Letting Them Come to You: The Power of Inbound Marketing
June 8, 2012
You can drown them in paper. You can send them emails until their spam filters start smoking and implode. You can spend thousands covering every keyword variation for their search ads. You can design your ads with attention-getting fluorescent yellow strobe light effects. Our last post discussed the difference between paper and digital ads, and these methods do work. But there’s another approach, called inbound marketing, which skips the blitzkrieg tactics for a more subtle approach. It essentially involves letting them come to you.
Why it works
Inbound marketing works because the customer can’t ignore it like he can an ad on his screen. First of all, he’s the one accessing your content. You’ve already won a small battle there, because the customer has already decided it’s likely to be valuable. He engages mentally with it and (if you’re any good) learns something. At this point, you’ve already helped him out by giving him something (information) for free. And who doesn’t like getting stuff for free? Nobody.
Ways to do it
Inbound marketing includes any way you can get the customer to your page that is not a blatant ad — blogs, instructional videos, ebooks, and social media.
The best thing about these methods is that you can do them yourself. Unlike paid advertising, which requires you to know all kinds of intricate terminology (and have a PhD in statistics to decode the results), inbound marketing essentially involves you instructing the customer about what you already know — the area of your particular service or business.
Of course, just being knowledgeable about your field isn’t enough. You have to express your ideas clearly and be interesting (but don’t worry, we’ll cover strategies for this in an upcoming post).
You also can’t update the blog whenever you feel like it, which ends up being about once a month for 15 minutes, because you’re just SO busy. Research shows that successful users of inbound marketing spend at least 3-6 hours a week on it. If you can afford to do that, and are seeing results (sales might take awhile to pick up, but positive feedback from readers tends to be immediate), do it yourself. If you have other things to do, or are unsure how to get started, you might be better off hiring a company to do it for you — the cost will be lower than outbound marketing no matter what.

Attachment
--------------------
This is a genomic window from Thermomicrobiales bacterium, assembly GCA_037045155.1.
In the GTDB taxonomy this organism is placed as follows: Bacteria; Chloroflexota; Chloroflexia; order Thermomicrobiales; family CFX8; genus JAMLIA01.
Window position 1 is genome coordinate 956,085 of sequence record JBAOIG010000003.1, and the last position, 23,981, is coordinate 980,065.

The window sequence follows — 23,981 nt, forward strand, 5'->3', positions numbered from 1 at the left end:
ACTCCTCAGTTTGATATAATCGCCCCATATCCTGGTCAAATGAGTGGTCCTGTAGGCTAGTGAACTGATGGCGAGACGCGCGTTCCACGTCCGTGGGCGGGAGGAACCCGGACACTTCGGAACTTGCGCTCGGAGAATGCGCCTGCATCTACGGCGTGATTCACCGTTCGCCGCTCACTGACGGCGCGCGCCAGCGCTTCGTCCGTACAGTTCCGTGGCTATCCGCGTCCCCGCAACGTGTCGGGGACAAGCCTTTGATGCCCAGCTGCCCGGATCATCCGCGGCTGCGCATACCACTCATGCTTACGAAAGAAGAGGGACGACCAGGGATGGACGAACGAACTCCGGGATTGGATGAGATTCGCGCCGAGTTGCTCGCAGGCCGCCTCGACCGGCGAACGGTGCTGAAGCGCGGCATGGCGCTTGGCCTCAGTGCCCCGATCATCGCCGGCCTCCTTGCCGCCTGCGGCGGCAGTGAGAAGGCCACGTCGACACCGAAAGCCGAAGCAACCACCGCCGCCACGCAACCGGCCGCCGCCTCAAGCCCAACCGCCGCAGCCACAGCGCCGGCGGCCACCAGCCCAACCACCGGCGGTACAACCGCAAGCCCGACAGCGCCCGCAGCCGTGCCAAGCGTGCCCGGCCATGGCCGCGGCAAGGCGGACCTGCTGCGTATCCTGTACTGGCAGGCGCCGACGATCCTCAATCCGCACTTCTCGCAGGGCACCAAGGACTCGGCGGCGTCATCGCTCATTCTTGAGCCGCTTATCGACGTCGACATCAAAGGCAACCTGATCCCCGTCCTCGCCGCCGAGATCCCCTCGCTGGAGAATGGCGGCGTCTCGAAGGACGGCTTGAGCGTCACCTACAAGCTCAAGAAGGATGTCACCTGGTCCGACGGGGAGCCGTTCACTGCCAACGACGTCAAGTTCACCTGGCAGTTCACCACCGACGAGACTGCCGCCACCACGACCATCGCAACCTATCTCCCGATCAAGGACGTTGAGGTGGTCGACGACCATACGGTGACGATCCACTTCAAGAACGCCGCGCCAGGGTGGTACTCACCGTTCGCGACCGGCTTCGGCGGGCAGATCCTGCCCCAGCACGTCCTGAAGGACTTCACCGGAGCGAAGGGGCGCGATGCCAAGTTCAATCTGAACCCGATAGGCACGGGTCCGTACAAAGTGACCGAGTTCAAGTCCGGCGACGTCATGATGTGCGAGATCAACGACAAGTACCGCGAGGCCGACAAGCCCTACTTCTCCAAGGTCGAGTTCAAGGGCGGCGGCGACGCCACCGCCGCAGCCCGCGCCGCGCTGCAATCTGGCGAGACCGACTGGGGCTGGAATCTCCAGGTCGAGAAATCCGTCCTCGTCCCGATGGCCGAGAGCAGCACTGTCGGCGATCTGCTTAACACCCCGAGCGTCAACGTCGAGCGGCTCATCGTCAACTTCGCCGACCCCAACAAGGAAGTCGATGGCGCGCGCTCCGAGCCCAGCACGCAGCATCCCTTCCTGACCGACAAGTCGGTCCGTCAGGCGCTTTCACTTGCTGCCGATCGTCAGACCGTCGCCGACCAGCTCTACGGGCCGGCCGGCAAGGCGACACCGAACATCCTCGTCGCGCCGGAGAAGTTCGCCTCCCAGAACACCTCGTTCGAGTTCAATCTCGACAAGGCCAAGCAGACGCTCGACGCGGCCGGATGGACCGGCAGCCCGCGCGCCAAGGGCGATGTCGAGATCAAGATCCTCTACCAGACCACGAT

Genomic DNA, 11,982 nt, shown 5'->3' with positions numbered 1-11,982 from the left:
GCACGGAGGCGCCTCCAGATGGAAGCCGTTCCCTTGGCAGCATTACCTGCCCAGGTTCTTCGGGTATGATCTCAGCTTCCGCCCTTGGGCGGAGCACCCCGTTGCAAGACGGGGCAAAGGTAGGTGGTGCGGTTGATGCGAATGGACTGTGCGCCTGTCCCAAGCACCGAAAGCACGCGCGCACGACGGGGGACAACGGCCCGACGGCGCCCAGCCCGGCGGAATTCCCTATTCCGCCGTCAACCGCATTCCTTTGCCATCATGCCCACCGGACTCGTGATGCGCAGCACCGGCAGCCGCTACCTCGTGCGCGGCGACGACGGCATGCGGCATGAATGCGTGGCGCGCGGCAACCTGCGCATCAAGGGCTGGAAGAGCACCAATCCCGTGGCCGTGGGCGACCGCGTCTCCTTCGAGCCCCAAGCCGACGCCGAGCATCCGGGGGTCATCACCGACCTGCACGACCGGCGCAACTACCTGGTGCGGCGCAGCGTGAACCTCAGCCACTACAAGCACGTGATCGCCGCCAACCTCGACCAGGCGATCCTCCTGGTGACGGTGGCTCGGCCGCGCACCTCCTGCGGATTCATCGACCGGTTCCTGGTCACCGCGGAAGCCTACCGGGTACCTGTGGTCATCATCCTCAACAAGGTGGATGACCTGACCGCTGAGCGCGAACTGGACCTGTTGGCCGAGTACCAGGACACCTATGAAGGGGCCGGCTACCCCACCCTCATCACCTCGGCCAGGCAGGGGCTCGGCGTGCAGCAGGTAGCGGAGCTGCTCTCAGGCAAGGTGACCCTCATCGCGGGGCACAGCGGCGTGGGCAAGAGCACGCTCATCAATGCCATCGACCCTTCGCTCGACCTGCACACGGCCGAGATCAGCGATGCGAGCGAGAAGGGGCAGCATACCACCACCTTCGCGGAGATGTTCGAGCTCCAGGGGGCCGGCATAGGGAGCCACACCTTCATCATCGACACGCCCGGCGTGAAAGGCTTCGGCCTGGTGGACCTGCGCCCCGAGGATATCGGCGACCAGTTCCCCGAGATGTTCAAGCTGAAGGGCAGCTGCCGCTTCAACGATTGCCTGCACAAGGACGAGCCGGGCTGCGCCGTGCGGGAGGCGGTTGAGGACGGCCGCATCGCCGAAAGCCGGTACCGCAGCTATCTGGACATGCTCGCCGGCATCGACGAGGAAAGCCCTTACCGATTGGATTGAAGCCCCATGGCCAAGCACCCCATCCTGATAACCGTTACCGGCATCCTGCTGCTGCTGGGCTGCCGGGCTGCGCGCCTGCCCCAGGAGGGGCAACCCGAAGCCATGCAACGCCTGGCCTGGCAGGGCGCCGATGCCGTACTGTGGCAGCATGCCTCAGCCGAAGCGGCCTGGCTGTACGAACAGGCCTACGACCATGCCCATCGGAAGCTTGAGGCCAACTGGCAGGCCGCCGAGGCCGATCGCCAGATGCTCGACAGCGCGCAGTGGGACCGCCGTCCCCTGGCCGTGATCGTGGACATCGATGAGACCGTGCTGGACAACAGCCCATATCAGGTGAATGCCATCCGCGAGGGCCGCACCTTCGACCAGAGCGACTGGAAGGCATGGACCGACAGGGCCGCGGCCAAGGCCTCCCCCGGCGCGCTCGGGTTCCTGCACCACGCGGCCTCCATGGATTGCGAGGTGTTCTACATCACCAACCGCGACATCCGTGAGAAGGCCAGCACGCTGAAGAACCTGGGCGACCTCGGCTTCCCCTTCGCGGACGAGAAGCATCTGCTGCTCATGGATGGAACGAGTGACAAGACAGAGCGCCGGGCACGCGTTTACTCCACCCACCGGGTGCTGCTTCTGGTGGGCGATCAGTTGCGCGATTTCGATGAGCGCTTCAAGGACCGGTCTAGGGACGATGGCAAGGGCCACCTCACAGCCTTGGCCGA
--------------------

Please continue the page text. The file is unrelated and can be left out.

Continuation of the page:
The Patience Factor
And remember, as the saying goes, Rome wasn’t built in a day. With inbound marketing, your popularity most likely won’t skyrocket overnight. People aren’t buying the products immediately, as they would with a paid ad campaign. It can take from 3 months to a year to see a significant boost in sales.
Instead, you’ll start to get a steady stream of interested readers, which you can slowly convert into consumers by earning their trust, providing valuable content, and establishing yourself as an expert in the field.
These increases also tend to be more stable than paid advertising, and come with other,long term benefits like brand establishment/recognition, extra traffic gained through word of mouth, and customers that keep coming back to your site because they’re addicted to your fascinating content (or addicted to pictures of your dog Milo – that’s right, we Facebook creeped).
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